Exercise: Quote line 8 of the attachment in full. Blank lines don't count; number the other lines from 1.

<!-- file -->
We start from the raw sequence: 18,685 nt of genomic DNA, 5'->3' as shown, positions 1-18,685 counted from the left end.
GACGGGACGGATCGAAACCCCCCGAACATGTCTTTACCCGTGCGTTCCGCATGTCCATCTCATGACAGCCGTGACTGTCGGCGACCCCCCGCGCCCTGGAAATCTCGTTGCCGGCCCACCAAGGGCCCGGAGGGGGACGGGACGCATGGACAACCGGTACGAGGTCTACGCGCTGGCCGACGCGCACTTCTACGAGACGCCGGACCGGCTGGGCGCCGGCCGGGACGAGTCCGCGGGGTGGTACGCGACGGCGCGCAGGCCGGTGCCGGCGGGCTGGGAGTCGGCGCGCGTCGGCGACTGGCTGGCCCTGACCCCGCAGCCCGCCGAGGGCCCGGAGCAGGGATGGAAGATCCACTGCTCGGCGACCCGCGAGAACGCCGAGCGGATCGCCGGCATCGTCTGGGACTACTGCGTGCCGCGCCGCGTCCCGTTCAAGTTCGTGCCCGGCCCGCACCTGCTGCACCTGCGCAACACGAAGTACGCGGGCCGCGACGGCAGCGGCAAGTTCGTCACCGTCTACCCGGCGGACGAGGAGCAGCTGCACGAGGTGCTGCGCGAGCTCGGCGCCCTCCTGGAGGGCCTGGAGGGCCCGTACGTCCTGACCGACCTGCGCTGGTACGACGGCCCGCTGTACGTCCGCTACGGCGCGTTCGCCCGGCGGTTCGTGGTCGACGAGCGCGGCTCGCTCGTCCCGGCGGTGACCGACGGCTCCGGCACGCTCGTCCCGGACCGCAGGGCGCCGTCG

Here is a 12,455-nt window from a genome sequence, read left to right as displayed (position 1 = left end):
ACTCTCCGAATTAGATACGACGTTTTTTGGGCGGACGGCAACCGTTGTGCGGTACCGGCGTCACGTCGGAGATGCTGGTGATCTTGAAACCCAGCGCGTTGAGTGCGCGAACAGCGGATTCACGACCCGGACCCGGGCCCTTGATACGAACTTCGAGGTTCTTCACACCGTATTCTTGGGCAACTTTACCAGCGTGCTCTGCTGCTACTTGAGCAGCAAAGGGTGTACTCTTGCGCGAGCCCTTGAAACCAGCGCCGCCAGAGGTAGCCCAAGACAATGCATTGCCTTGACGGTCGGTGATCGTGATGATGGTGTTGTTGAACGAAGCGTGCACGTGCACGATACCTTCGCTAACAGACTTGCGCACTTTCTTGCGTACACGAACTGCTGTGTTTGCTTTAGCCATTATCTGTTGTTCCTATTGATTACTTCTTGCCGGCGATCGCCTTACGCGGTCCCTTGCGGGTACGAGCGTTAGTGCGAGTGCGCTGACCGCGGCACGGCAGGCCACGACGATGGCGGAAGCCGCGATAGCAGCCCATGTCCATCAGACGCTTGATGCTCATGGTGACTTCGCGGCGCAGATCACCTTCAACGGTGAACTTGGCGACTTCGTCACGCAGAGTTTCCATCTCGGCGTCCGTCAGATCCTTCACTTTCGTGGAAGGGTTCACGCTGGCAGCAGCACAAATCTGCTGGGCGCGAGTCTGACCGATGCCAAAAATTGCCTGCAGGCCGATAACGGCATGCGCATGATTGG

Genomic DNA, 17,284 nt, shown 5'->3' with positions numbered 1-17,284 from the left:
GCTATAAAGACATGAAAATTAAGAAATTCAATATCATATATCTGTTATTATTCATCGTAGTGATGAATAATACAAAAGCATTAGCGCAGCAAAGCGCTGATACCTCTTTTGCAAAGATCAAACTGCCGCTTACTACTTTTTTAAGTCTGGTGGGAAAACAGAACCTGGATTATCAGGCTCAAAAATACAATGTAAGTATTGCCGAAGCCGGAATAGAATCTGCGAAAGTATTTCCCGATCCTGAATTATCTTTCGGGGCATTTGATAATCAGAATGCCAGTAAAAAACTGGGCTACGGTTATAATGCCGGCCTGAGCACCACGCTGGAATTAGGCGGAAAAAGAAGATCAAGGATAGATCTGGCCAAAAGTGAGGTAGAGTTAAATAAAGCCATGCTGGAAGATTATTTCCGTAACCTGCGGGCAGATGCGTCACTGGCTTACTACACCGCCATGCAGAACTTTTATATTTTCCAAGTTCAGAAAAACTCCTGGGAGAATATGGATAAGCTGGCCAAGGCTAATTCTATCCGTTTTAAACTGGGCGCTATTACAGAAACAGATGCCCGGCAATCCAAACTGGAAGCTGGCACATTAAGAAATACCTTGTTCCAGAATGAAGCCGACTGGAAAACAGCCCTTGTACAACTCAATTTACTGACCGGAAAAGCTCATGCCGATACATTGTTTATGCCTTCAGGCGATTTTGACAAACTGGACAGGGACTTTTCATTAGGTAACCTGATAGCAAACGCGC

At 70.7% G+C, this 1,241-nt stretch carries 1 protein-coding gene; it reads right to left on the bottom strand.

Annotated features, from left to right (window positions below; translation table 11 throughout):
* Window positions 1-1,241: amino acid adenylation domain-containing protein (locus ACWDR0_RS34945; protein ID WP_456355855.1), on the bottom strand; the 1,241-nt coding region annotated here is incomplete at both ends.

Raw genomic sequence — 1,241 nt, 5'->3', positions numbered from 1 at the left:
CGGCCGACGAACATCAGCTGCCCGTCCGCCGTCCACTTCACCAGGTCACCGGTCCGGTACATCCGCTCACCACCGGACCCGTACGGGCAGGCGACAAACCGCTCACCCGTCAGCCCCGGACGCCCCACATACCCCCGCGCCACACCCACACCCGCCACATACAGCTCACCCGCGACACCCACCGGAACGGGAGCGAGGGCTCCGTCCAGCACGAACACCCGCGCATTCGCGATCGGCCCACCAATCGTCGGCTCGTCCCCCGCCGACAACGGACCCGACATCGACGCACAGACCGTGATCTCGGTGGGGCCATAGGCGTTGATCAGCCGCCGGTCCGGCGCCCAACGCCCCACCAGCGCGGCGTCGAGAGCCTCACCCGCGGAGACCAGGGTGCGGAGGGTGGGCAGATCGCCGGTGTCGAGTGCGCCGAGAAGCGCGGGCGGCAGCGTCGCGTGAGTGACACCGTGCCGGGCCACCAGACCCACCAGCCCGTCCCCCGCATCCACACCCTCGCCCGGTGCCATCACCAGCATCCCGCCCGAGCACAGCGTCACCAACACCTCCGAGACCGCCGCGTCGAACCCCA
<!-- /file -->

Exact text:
Annotated features, from left to right (window positions below; translation table 11 throughout):